A Pizza Worth (or worthy of) the Hike

The crushing sound and terrifying power of a waterfall flowing with the full force of the spring melt quickly reminds one that the world is indeed neither small nor digital. Our world can feel very full and cloistered; people, cars, little electronic signals reminding you to CHECK YOUR MESSAGES!!! Not but a few days walk from a trailhead, the world feels wide open, and the simple act of the sun melting snow has created something more powerful than all that brain power I put towards… whatever it is I do all day.

The top of Rancheria Falls, Hetch Hetchy

Suddenly, I can’t recall why I spend so many hours doing math with a computer, or obsessively sweeping my floors. Nor do I pine for my All Clad pots or Global chef’s knife while digging into simple food cooked with simple tools over a smokey fire.

Hetch Hetchy Reservoir

Just after returning to civilization, showers, and refrigerated food is not the time for fancy souffles, nor is a simple salad appropriate after several days hiking in the woods. Pizza should refuel these tummies. A pizza with bacon and arugula feels both hearty and nutritious, and don’t you want some fresh green stuff after so many dehydrated fruits?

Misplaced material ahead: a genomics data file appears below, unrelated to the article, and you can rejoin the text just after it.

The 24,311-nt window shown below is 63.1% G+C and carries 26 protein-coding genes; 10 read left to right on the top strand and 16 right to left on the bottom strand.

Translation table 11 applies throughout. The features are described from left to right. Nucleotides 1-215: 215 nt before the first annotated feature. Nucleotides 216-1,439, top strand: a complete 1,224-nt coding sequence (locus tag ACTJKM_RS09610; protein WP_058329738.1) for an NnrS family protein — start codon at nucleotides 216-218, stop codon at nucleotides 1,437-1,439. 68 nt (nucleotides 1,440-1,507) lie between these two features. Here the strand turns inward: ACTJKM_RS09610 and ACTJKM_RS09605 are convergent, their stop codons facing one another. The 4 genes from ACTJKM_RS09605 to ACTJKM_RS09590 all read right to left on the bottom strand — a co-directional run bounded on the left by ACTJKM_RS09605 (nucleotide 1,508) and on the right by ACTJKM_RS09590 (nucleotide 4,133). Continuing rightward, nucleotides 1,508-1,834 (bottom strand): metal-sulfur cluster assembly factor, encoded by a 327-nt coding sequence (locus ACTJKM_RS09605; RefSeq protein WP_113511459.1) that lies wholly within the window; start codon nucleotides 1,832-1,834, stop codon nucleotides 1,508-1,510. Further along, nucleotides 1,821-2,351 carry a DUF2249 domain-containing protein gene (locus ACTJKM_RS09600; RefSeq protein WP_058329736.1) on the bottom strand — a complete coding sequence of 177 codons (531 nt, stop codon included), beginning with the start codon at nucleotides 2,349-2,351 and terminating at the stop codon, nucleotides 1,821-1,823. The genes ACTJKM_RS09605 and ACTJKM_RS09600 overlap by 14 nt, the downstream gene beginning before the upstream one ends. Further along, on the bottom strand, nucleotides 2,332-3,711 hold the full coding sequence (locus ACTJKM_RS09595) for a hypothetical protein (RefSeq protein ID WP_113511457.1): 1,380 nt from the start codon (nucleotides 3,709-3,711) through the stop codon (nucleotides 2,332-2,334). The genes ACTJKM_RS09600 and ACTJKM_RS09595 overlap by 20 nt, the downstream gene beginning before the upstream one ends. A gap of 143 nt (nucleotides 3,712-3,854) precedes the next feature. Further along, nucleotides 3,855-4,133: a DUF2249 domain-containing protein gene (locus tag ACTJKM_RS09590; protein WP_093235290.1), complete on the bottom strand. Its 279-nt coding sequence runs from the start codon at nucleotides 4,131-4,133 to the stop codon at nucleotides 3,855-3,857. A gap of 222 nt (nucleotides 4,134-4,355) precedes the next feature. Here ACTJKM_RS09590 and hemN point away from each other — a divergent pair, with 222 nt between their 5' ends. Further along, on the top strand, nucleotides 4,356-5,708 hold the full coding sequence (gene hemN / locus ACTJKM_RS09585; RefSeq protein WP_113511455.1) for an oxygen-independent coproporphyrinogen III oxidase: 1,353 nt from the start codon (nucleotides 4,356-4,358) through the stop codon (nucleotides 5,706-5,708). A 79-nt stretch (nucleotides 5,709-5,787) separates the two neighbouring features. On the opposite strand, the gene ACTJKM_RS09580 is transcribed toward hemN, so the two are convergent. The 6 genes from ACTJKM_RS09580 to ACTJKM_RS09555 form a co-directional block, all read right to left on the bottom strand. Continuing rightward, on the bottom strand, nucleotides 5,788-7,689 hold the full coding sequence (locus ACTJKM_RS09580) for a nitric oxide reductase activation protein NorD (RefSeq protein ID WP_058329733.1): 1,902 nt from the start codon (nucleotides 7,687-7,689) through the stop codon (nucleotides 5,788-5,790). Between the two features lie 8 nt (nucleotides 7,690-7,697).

Or are we calling pizzas flatbreads these days? Whatever you like.

Arugula and Turkey-Bacon Pizza

Pizza dough, enough for a 12″ pizza
2-3 cups arugula
3 slices of wide turkey bacon or 4 slices of regular bacon
One sweet onion
1/4 cup pecans
2 tsp sugar
1 tsp red chili powder
scant 1/4 cup raisins

We make our pizza dough, but it is quite easy to find pre-made, uncooked dough in many markets.

Preheat the oven to 450 deg F with a pizza stone inside (if you don’t have a pizza stone, you can cook the pizza on a cookie sheet, but don’t pre-warm the sheet). Slice the onion, and cook with a few tbs of olive oil in a pan until caramelized, about 15 minutes. Meanwhile, roll out the pizza dough on a well-floured cutting board, and sprinkle cornmeal underneath rolled dough so that it will easily slide off the board onto your cooking surface. Remove the onions from the pan, and cook the bacon slices until browned on both sides, but don’t cook to a crisp, because they still need to spend a few minutes in the oven on the pizza. If using regular bacon, remove slices to a paper towel to absorb excess fat; this isn’t necessary if using turkey bacon. Once it’s cool enough, slice bacon into ~ 1 inch pieces.

Wilt the arugula in the pan used to cook the bacon and onions, which will flavor the lettuce nicely. If you used regular bacon, you may want to first remove some of the excess fat.

Candy the pecans by combining in a dry, thick-bottomed skillet with the sugar and chili. You can add a tsp or two of water to help the sugar caramelize without burning.

Top the pizza dough with the onions, bacon, pecans and raisins, but omit the arugula for now. Slide onto the baking stone and cook for about 7 minutes, until the crust begins to brown. Add the arugula to the pizza, and cook for another two minutes or until the crust is nice and crispy.

Meant to be eaten while sitting on the couch, maybe with a bitter beer, while watching trashy TV. You are back in civilization, after all!


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